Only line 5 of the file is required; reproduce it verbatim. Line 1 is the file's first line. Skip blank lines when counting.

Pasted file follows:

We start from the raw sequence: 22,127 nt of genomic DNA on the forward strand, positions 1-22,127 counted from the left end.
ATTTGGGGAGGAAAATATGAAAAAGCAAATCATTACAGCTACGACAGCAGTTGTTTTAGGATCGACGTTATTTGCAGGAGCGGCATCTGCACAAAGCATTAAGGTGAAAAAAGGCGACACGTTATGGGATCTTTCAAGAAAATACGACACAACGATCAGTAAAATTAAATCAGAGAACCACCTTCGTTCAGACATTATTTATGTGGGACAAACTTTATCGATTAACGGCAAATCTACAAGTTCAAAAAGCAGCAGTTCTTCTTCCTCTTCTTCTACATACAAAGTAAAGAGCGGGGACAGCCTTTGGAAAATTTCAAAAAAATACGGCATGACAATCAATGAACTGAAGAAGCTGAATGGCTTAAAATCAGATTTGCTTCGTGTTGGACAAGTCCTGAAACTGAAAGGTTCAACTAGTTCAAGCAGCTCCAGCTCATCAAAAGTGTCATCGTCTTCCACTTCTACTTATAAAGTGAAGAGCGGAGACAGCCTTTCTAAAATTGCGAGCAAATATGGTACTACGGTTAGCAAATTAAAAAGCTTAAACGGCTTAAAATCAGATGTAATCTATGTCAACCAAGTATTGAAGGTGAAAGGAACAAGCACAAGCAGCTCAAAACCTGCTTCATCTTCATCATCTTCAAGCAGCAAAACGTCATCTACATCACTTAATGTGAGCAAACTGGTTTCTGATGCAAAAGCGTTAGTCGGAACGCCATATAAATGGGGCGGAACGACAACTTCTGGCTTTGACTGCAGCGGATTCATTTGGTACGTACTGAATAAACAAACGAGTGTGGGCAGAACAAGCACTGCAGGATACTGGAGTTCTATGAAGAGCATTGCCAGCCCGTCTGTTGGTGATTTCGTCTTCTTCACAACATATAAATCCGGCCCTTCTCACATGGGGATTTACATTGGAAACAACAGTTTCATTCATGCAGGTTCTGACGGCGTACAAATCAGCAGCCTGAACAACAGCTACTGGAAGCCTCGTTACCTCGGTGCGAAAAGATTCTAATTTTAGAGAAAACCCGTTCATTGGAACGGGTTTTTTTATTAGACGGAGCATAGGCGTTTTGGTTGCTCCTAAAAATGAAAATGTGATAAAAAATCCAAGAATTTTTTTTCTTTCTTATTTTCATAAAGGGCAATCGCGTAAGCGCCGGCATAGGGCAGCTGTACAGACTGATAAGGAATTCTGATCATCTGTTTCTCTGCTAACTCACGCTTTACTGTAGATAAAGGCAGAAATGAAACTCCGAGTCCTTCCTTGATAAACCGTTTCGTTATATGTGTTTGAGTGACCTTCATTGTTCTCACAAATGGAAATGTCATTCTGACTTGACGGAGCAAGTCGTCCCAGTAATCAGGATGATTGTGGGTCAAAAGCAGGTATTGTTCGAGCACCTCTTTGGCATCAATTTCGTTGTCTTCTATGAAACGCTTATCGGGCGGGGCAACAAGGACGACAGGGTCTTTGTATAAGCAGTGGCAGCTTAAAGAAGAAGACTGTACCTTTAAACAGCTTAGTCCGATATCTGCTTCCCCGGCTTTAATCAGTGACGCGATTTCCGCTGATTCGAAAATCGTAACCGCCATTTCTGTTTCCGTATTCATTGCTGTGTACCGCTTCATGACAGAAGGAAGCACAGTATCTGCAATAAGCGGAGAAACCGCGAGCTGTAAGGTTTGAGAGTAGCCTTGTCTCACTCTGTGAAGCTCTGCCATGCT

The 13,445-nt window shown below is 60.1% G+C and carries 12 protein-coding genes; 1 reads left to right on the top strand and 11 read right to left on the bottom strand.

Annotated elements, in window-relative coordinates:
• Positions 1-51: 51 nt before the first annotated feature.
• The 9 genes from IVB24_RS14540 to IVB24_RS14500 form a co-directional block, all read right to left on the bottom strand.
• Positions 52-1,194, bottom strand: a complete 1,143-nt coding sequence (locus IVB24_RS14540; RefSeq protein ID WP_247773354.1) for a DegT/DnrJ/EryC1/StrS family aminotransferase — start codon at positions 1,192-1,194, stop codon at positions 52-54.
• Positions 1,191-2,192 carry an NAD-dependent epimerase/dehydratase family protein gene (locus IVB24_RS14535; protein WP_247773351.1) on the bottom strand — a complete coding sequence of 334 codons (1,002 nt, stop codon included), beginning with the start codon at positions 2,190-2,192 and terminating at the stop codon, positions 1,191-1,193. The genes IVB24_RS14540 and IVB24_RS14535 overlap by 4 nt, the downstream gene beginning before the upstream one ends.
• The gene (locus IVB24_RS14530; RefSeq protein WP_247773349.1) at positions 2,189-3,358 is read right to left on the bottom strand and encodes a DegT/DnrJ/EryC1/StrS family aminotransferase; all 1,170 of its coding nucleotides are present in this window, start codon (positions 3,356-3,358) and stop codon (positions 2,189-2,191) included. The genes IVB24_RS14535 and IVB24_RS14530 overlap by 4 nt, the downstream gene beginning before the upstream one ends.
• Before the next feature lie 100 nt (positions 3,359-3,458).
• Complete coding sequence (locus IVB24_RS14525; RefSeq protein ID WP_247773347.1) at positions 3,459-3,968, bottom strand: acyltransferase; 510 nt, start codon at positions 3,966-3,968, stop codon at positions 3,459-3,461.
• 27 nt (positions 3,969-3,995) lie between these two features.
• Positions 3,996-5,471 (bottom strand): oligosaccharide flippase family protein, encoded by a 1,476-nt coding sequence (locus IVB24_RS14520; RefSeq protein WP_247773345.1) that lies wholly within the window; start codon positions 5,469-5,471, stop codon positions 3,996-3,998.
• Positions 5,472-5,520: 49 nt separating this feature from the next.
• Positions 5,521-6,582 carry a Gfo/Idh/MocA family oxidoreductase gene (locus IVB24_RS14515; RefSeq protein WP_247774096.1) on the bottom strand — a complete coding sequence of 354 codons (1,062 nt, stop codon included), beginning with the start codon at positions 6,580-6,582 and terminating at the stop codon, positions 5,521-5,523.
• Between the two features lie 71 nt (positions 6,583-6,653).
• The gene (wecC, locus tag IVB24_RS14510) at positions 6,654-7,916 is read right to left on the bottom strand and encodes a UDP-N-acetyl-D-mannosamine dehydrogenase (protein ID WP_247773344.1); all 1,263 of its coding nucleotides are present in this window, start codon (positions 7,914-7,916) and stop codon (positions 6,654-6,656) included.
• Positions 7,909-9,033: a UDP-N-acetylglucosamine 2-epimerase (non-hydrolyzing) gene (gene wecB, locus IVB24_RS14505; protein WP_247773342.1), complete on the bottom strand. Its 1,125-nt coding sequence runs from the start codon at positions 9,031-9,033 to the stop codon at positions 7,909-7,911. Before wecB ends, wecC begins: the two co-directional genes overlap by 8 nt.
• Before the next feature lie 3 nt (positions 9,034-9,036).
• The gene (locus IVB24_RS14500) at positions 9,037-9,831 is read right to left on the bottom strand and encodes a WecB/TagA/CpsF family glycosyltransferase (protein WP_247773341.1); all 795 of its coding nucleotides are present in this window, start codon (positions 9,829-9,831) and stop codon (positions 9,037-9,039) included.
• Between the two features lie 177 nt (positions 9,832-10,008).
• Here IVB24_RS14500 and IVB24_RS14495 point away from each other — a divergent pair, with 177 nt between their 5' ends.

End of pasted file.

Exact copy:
• Positions 1-51: 51 nt before the first annotated feature.